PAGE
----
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Guide to managing an awol employee

2 minute read
£ 20

Our Guide to managing an AWOL employee streamlines handling sudden absences, promoting operational continuity and employee accountability.

This guide focuses on managing employees who are Absent Without Official Leave (AWOL) and provides step-by-step guidance on addressing the issue, conducting investigations, and taking appropriate disciplinary actions.

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What is a Guide to managing an awol employee?

The purpose of a guide to managing an AWOL (Absent Without Leave) employee is to provide a structured and effective approach for supervisors and managers to handle situations where an employee is absent from work without prior notice or approval. The guide helps address AWOL cases promptly, ensuring clear communication, understanding reasons for absence, enforcing company policies, and taking appropriate actions to mitigate disruptions and maintain a productive work environment.

Guide to managing an awol employee
guide to managing an awol employee

What legal and best practice aspects should employers be aware of?

Key UK Employment Legislation Supporting Implementation of a Guide to Managing an AWOL Employee:

  • Employment Rights Act 1996: Provides framework for addressing unauthorised absences and enacting appropriate disciplinary measures.
  • Working Time Regulations 1998: Governs working hours, leave entitlements, and absence management.
  • Maternity and Parental Leave Regulations 1999: Guides management of absences related to parental leave.

These key employment laws offer essential guidance for the effective implementation of a comprehensive AWOL employee management guide, ensuring fairness, compliance, and operational efficiency.

Guide to managing an AWOL employee

It’s unusual, but occasionally you might find yourself in the situation of having to deal with an employee who has effectively gone AWOL (absent without official leave). In other words they haven't turned up for work (or they have left work), with no explanation.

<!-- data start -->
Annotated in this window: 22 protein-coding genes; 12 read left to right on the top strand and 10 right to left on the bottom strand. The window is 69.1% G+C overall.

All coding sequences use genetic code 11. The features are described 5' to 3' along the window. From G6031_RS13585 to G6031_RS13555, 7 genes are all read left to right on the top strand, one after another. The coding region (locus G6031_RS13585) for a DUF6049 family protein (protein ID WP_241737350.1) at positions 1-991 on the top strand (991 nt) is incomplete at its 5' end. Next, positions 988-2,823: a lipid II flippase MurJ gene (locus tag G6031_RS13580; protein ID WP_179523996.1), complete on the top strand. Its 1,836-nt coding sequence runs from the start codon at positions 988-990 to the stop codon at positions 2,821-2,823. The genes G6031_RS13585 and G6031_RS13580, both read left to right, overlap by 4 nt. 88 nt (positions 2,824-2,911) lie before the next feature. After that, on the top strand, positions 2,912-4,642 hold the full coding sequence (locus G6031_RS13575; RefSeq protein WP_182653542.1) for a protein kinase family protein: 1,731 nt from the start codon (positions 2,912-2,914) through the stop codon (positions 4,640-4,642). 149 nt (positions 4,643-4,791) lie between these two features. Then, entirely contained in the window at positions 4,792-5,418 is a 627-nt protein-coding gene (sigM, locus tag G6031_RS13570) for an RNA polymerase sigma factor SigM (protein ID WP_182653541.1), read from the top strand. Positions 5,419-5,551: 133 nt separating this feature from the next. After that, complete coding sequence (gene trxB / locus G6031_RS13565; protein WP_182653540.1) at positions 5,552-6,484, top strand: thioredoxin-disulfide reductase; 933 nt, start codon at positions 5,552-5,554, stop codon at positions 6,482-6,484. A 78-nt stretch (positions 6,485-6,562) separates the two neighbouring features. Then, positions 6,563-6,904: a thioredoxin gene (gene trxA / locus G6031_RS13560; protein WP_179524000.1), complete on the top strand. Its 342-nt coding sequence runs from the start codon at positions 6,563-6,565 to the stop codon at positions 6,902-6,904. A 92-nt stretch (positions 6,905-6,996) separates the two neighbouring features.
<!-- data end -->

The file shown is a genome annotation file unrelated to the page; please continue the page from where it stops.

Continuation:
Dealing with an AWOL employees can be challenging, but a structured approach ensures fairness, compliance, and effective resolution. Follow these steps to navigate the situation:

Step 1: Consider the Circumstances

Before taking any action, assess the context surrounding the employee's absence:

  • Review the employee's attendance record to understand their history.
  • Explore any personal problems, health issues, or conflicts that might contribute to their absence.
  • Investigate whether there have been recent disputes or disagreements in the workplace.
  • Determine if there's reason to suspect workplace bullying or harassment.
  • Examine whether the absence coincides with stressful periods at work or denied leave requests.

Step 2: Get in Touch

When an employee is AWOL, follow these steps to establish contact:

  • Begin by attempting to contact the employee via phone calls. Calls are more immediate and personal than texts or emails.
  • Document all contact attempts, including dates, times, and methods used.
  • If phone calls don't yield results, consider reaching out to emergency contacts provided by the employee. Use discretion based on the urgency of the situation.
  • If all attempts fail over a span of two days, consider sending a formal letter outlining the consequences of continued absence. Specify a deadline for response.

Step 3: Don't Assume Resignation

Avoid making assumptions about the employee's intentions:

  • Resist assuming that the employee's absence equates to resignation. This approach may lead to unintended legal consequences.
  • Instead, treat the absence as a potential breach of contract and prepare for a formal dismissal process.
  • Ensure that the employee is aware of the potential consequences of their absence.

Step 4: Investigate Upon Return

When the employee returns, gather information to inform your next steps:

  • Conduct a one-on-one interview to discuss the absence. Request a detailed explanation for the unauthorised leave.
  • Depending on the explanation, decide whether additional support is necessary or if disciplinary action is warranted.

Step 5: Take Disciplinary Action

If the circumstances warrant, follow your organisation's disciplinary procedures:

  • If the employee's absence was without valid reason and the situation is not covered by compassionate or personal leave policies, initiate disciplinary action.
  • Follow your organisation's standard disciplinary process, ensuring the employee is provided with the opportunity to be represented by a colleague or trade union official.
  • Depending on the severity of the absence and the employee's record, unauthorised leave might be considered gross misconduct.

By following these steps, you can navigate AWOL situations with professionalism, fairness, and adherence to legal and organisational policies. Effective management helps maintain a productive work environment while upholding employee rights and well-being.


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